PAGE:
On Valentine’s Day

How fitting that on Valentine’s Day of all days I was cast aside in my first college class of the day like a leper. I was literally separated from the rest of the class because I was a whole four minutes late and everyone else was superhumanly early. For whatever reason there are never enough desks compared to the number of students; today I was the recipient of that embarrassing misfortune. I had to sit in a desk-less chair next to the wall, my back aching from being hunched over the notebook and numerous assigned readings propped up on my knees, sniffling and coughing miserably (it’s that time of year here in New York City) while everyone else waxed rhapsodic about concepts of femininity in The Playboy of Seville.

Maybe I’m just mad that I got to class too late to have the Spanish chocolate passed around by our professor. Or maybe I’m too busy dealing with hacking my lungs out into balled-up Kleenex. Either way, seeing the deluge of cordate paraphernalia strewn across every building of the campus has made me feel more ill than I already do. What do all the heart-shaped cookies and jingle-playing cards do for us? I speak as a member of the select group of rarefied people who have not received valentines since the days of elementary school, when teachers forced us to exchange them with everyone, in effect devaluing the cards’ merit.

I recall Valentine’s Day in my senior year of high school, when the young man who sat next to me in English class walked in with the most gigantic teddy bear that I (or anyone else in the room) had ever seen. It was enormous. Despite the fluffy white adorableness of the gift – evidently from his girlfriend, whom he promptly broke up with after graduation – I was annoyed when he dropped the beast down on our table, blocking my view of everything completely. (I’m short, but that monstrous creation would have hindered nearly anyone.) Lucky for me that our teacher asked for the bear to be removed from the work space.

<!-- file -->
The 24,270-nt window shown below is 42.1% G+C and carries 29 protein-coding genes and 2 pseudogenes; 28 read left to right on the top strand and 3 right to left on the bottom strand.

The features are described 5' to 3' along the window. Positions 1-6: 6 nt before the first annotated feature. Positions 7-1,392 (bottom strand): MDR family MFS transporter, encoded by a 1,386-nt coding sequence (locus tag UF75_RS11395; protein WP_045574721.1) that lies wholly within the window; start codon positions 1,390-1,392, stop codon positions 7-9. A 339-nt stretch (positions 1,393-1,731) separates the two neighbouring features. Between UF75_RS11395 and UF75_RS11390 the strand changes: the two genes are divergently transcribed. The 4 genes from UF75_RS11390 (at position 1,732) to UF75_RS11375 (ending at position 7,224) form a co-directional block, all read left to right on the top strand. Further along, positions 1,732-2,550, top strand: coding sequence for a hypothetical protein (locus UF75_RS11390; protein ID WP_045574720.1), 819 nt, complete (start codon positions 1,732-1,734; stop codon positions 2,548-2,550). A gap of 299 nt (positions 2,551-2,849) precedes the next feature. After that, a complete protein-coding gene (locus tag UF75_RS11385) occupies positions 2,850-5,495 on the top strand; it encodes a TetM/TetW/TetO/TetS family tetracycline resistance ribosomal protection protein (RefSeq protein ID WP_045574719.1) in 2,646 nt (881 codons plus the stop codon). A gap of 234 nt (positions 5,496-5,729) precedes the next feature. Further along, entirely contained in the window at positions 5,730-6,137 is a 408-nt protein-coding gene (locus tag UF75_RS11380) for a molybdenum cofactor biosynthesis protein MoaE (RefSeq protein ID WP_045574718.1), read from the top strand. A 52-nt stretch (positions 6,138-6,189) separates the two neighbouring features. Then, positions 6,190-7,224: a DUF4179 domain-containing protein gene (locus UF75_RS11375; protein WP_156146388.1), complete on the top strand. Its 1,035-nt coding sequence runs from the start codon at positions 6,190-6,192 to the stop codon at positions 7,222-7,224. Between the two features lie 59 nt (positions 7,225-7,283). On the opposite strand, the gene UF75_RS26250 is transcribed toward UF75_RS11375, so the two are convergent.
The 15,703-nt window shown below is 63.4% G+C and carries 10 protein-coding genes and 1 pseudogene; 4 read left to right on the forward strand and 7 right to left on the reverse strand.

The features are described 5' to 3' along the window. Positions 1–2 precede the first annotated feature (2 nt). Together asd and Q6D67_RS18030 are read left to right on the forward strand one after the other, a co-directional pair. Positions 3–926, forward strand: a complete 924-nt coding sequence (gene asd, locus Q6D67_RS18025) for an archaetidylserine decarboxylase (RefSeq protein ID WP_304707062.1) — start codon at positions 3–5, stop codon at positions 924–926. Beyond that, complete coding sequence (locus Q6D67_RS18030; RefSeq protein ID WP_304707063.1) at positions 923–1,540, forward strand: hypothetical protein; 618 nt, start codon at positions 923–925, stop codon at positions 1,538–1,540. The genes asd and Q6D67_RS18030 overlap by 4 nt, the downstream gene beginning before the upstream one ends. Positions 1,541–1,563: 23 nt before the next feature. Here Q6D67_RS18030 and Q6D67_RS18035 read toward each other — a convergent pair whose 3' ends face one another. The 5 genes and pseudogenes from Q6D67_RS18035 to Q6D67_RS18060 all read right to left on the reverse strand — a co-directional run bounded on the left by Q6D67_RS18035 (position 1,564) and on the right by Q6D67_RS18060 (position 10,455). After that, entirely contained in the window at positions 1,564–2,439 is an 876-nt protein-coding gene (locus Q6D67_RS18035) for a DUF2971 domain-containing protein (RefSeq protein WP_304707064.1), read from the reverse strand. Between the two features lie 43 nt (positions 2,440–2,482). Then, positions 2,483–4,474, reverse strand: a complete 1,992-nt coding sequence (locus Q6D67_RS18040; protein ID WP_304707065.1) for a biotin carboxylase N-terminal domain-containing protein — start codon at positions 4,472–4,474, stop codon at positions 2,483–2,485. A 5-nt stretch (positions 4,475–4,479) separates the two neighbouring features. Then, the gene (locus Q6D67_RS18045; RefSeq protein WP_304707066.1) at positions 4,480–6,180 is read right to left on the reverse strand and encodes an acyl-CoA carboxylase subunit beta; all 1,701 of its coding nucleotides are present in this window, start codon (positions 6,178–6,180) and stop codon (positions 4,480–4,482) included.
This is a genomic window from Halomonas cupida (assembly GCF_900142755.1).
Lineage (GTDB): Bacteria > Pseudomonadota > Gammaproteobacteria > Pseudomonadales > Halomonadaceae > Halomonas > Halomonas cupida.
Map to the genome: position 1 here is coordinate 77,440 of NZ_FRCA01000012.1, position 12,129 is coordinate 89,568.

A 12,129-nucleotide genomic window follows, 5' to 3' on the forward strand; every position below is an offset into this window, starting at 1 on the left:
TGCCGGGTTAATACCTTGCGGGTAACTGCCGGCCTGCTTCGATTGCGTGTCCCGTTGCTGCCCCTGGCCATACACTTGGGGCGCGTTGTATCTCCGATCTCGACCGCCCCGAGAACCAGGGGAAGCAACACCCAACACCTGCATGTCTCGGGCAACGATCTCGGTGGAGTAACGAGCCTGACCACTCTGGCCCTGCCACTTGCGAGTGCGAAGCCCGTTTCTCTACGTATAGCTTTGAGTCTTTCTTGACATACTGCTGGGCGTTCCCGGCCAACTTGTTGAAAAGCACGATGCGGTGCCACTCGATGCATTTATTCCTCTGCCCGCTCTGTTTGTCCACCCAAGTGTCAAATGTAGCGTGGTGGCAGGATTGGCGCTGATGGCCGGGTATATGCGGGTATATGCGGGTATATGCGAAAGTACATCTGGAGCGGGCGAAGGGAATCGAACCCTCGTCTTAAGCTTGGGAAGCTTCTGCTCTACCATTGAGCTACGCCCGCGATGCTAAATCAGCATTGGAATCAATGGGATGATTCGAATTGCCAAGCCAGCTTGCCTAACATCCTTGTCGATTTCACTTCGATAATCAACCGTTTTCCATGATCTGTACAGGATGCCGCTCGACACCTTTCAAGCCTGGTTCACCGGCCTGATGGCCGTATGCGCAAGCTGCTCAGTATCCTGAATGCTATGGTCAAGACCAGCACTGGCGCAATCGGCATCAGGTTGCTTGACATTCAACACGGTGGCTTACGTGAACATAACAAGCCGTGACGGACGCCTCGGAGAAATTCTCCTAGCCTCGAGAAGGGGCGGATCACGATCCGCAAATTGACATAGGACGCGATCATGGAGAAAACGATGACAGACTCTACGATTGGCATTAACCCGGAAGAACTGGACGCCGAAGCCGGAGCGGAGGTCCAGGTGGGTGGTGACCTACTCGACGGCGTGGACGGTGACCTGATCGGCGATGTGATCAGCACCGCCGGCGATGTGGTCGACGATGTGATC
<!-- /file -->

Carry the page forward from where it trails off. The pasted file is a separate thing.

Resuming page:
I almost feel sorry for the girlfriend in that couple, who had bothered to spend money, whether hard-earned or not, on a guy who dumped her as soon as high school ended. (I assume that he dumped her and not the other way around primarily because he started dating another girl from our school right away.) It seems a shame when I think of all the goopy love poetry that that young man submitted to our school’s literary magazine, of which I was an editor. Those were some of the most hideous poems I have ever come across, and that’s coming from a person who has spent years taking bad creative writing classes. I always wanted to throw those inexpert “romantic” efforts in the trash, but the other editors – mostly the female of the species – oohed and aahed over the works’ supposed tenderness.

Whatever. Bad poetry is bad poetry.

In ninth grade, back when I was going through a phase of writing on my hands, I wrote something negative on Valentine’s Day about said holiday. One friend of mine told me he agreed with the sentiment, perhaps an unusual admission because I didn’t expect a guy to tell a girl that he didn’t believe in the Holy Day of Pampering Loved Ones with Material Goods. I have often wondered if he thought I was acting out of adolescent bitterness because I was alone, surrounded by hordes of students showering one another with affection, and thus pitied me.

If only I could have quoted the epigraph of Stefan Zweig’s novel Beware of Pity: “There are two kinds of pity. One, the weak and sentimental kind, which is really no more than the heart’s impatience to be rid as quickly as possible of the painful emotion aroused by the sight of another’s unhappiness, that pity which is not compassion, but only an instinctive desire to fortify one’s own soul agains the sufferings of another; and the other, the only one that counts, the unsentimental but creative kind, which knows what it is about and is determined to hold out, in patience and forbearance, to the very limit of its strength and even beyond.”

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